|From:||Tom Lane <tgl(at)sss(dot)pgh(dot)pa(dot)us>|
|To:||Andres Freund <andres(at)anarazel(dot)de>|
|Subject:||Re: sequential scan result order vs performance|
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Andres Freund <andres(at)anarazel(dot)de> writes:
> It's quite easy to change iteration so we start with the latest item,
> and iterate till the first, rather than the other way round. In
> benchmarks with somewhat wide columns and aggregation, this yields
> speedups of over 30%, before hitting other bottlenecks.
> I do wonder however if it's acceptable to change the result order of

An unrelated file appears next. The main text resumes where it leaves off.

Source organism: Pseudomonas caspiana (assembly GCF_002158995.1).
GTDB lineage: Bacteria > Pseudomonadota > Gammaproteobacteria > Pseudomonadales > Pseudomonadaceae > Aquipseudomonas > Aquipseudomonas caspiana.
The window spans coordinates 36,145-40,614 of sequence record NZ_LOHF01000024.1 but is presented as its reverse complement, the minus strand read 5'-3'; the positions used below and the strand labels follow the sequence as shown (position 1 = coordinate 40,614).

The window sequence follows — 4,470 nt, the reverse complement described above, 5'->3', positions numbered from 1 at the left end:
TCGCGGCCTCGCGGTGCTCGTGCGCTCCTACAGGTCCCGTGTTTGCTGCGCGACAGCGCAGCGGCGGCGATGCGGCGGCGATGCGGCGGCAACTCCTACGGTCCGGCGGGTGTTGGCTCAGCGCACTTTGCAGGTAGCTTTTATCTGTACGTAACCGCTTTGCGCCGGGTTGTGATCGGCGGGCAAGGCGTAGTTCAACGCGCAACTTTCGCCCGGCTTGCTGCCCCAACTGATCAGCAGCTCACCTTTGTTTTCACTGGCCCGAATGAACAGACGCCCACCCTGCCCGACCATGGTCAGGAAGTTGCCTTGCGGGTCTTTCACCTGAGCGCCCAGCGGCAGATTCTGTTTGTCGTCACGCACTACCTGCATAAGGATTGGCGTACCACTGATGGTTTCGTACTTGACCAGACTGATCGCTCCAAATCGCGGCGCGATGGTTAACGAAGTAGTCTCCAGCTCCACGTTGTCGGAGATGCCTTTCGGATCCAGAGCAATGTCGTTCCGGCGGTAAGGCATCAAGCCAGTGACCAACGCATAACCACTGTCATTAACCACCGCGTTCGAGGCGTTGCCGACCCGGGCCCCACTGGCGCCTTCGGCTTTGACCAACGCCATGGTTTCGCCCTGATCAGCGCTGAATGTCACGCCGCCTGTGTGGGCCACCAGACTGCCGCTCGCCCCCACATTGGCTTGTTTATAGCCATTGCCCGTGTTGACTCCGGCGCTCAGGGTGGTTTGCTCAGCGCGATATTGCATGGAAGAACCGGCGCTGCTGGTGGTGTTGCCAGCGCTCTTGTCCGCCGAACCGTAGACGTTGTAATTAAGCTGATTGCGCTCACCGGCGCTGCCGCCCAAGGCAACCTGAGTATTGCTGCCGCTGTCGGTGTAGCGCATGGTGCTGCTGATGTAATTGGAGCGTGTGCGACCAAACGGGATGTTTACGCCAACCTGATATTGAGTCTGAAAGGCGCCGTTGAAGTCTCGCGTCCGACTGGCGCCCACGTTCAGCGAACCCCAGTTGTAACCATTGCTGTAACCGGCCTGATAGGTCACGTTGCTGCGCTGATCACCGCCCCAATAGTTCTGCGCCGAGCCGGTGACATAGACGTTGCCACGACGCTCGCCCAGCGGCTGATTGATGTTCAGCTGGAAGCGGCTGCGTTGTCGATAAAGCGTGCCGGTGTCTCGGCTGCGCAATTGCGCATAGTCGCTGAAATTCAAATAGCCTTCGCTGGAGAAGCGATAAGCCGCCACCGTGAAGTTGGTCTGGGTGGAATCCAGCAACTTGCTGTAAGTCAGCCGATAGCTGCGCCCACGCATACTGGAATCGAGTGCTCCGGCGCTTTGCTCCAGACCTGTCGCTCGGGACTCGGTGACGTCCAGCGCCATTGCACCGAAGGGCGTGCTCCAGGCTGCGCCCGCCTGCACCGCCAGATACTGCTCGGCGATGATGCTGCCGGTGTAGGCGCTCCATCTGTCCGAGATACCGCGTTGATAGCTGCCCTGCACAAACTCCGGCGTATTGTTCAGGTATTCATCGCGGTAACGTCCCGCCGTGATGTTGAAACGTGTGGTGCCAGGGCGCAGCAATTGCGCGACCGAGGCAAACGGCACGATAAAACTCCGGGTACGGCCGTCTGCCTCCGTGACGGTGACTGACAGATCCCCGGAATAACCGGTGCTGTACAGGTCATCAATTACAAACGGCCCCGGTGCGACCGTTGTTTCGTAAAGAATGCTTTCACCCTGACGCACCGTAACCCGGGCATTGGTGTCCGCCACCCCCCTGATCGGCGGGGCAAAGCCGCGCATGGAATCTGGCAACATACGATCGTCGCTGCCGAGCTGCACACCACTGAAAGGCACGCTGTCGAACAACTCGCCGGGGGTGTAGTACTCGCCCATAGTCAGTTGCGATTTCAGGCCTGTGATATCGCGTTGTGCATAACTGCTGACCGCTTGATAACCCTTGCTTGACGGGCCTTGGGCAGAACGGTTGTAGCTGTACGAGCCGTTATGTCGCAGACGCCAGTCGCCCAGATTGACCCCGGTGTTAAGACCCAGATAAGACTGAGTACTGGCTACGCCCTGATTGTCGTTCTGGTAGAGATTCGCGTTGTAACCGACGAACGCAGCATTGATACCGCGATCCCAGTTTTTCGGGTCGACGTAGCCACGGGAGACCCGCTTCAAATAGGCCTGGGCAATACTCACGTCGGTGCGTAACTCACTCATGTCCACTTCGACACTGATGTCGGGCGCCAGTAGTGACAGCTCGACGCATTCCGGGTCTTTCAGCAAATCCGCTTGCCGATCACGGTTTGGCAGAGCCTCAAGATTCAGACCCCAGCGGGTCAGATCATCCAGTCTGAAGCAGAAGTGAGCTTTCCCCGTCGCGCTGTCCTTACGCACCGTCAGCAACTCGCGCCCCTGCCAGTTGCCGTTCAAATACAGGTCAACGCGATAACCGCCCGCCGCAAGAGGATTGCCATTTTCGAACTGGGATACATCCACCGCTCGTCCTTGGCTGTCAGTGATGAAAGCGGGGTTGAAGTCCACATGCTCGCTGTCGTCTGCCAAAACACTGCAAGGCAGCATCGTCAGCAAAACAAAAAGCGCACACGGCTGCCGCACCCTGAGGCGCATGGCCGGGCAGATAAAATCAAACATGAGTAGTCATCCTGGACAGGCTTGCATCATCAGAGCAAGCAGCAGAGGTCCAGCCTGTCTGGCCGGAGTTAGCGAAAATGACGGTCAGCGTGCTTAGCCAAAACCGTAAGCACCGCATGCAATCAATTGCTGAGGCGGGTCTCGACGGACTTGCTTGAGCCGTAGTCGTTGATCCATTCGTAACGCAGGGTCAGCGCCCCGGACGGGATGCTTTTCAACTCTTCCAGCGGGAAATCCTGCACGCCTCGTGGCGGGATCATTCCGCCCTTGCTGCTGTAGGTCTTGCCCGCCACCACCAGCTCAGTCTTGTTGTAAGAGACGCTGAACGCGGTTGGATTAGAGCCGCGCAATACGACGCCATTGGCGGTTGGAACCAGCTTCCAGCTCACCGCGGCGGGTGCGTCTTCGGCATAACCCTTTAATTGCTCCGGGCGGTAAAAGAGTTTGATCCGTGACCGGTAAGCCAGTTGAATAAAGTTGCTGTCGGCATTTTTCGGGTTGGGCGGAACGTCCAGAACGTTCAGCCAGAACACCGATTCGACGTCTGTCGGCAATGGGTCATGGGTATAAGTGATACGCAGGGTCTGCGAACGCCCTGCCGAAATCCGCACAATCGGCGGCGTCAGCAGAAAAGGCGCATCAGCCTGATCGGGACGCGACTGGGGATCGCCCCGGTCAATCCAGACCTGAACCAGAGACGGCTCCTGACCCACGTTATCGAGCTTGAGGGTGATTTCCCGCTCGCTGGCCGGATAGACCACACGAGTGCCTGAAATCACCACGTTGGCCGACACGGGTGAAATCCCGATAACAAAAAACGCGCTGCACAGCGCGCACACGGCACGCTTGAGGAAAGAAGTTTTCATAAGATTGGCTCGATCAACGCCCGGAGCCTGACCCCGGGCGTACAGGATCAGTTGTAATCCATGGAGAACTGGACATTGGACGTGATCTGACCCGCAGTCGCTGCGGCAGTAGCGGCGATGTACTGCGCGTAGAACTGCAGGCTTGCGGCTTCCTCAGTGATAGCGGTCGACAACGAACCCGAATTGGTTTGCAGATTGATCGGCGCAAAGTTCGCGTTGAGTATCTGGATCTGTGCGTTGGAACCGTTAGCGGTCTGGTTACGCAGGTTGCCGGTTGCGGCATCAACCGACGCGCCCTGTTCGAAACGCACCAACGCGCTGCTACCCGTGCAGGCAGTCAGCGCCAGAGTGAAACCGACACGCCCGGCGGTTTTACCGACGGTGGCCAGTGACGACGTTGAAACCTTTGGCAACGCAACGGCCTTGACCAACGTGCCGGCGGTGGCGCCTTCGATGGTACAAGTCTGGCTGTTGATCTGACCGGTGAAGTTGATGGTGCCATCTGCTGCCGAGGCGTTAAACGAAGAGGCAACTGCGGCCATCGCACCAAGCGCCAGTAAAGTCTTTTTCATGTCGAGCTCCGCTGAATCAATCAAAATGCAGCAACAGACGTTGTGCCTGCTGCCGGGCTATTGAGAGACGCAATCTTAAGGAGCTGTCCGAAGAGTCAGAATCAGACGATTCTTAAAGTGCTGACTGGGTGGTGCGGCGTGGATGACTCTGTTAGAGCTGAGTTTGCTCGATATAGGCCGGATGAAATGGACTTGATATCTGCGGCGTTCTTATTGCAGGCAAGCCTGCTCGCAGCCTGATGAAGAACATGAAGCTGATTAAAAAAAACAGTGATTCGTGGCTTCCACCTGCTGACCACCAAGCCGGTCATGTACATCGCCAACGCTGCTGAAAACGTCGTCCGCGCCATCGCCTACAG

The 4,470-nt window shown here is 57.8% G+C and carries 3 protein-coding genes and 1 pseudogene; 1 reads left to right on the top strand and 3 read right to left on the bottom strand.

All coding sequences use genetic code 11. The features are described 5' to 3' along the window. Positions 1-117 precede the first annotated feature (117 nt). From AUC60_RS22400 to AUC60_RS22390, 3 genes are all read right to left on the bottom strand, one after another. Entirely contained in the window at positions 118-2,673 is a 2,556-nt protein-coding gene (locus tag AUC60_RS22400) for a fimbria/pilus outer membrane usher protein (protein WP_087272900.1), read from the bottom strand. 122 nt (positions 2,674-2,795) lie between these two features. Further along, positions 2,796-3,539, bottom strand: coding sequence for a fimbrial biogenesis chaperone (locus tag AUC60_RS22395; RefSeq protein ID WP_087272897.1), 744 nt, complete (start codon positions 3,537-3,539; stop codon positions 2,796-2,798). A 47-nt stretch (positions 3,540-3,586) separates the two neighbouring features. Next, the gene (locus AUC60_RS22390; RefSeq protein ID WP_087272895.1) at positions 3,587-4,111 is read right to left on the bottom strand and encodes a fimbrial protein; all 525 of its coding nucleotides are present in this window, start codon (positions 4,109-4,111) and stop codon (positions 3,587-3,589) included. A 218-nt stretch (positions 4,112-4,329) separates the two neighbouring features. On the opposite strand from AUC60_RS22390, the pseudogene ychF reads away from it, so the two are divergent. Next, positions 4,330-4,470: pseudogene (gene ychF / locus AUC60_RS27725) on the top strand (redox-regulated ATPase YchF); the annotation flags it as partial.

> sequential scans.
I think there will be a lot of howls. People expect that creating
a table by inserting a bunch of rows, and then reading back those
rows, will not change the order. We already futzed with that guarantee
a bit with syncscans, but that only affects quite large tables --- and
even there, we were forced to provide a way to turn it off.
If you were talking about 3X then maybe it would be worth it, but for 30%
(on a subset of queries) I am not excited.
I wonder whether we could instead adjust the rules for insertion so
that tuples tend to be physically in order by itemid. I'm imagining
leaving two "holes" in a page and sometimes (hopefully not often)
having to shift data during insert to preserve the ordering.
regards, tom lane
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